The History and Antiquities of London, Westminster, Southwark, and Parts Adjacent, vol. 4
Henry the Third's Monument.
Is another effort of the skill of Cavalini, or some of his pupils. It is placed between the and pillars on the north side of the chapel, and is of exquisite workmanship and materials. It was originally extremely splendid; but is now mutilated, and most infamously destroyed, by the custom of breaking away the inlaid pieces of red glass, and white, gilt next the mortar with gold. The pannels are of polished porphyry, which have or cracks, and a small piece broken off the west corner of that inside the chapel, otherwise perfect, the Mosaic work round them of gold and scarlet. The table of brass on which the effigy lies, which is nearly as perfect as when made, except that the rich gilding is covered with dust, was supported by twisted pillars at the corners; but now, except at the N. W. corner, of the pillars are gone.
The effigies of Henry III. which is of a sufficient height from the floor, and of a size and materials to resist attack, is still perfect. It is of gilt brass, and is finely executed.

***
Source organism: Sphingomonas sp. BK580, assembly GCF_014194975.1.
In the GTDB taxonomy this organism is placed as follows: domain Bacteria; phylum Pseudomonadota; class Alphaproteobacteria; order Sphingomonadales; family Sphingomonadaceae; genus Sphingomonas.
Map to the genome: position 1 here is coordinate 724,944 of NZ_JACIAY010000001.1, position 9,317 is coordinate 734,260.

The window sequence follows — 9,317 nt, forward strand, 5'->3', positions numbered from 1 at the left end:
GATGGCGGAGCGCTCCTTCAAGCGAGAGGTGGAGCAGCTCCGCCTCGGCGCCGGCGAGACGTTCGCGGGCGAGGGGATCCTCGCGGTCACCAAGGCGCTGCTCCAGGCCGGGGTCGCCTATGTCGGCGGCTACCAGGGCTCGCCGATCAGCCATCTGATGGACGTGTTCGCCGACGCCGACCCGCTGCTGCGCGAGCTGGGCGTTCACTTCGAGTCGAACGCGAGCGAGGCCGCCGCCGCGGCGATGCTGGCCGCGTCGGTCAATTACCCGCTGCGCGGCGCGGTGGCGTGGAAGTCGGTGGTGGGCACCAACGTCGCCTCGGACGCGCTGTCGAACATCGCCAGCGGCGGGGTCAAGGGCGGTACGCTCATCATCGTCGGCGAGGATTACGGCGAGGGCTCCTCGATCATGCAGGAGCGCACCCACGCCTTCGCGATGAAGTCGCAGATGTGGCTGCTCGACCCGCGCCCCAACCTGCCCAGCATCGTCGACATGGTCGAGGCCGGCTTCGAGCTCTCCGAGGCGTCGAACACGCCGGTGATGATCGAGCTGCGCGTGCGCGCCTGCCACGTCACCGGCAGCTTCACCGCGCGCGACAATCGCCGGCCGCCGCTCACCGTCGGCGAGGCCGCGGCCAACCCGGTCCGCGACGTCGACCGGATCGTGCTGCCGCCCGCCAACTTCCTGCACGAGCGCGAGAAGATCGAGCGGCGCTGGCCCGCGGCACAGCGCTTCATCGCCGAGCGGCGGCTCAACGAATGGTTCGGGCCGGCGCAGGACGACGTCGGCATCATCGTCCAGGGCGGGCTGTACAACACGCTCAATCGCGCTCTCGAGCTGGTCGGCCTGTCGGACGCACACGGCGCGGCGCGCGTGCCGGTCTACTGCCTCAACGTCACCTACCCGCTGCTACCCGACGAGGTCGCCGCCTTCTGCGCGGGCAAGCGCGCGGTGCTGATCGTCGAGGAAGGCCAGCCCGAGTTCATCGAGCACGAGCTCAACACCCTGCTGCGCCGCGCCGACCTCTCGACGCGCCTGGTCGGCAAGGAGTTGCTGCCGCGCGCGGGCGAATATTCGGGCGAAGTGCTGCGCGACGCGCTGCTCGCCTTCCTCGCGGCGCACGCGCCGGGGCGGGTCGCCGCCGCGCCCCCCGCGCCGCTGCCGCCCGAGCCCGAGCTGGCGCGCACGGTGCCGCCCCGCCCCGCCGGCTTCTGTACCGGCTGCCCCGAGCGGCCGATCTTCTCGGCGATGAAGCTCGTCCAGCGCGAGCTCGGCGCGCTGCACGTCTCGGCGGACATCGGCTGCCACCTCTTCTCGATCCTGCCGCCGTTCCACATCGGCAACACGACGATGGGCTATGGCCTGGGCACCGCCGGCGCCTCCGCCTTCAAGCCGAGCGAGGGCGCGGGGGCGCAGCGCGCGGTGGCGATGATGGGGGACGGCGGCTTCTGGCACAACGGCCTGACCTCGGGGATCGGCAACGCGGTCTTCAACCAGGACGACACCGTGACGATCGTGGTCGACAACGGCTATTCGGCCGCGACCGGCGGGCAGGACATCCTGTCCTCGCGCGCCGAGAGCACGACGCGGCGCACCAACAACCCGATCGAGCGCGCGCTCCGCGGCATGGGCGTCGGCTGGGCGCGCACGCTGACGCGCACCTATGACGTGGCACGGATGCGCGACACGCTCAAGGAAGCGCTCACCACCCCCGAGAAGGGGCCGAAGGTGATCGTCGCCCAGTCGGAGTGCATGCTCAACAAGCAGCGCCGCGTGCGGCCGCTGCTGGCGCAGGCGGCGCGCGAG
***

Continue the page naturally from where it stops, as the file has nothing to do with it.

That part of the tomb next the north aisle within reach has shared the same fate as the rest; but towards the top, much of it is perfect. lozenges of verd antique, and a square of porphyry, are left on the side. The paint on the wooden canopy is nearly blistered off.
The king is arrayed in a long mantle reaching to the feet, and fastened across the breast with ajewel, on the head is a coronet with fleur de lis; from which the hair descends in large curls. On the ledge is the following inscription:--
Against the main column, at the foot of Henry's monument, is a small altar tomb of black and grey marble, to the memory of Elizabeth, daughter of Henry the and Elizabeth his wife, who died at Eltham palace, .
 Dart. tab. 85. vol. ii. See also Sandford's Genealogies, 92; and Gough's Sepulchral Mon. i. p. 57, tab. xx. xxi.
 Supposed to have been the first brazen statue cast in this kingdom. H. Walpole.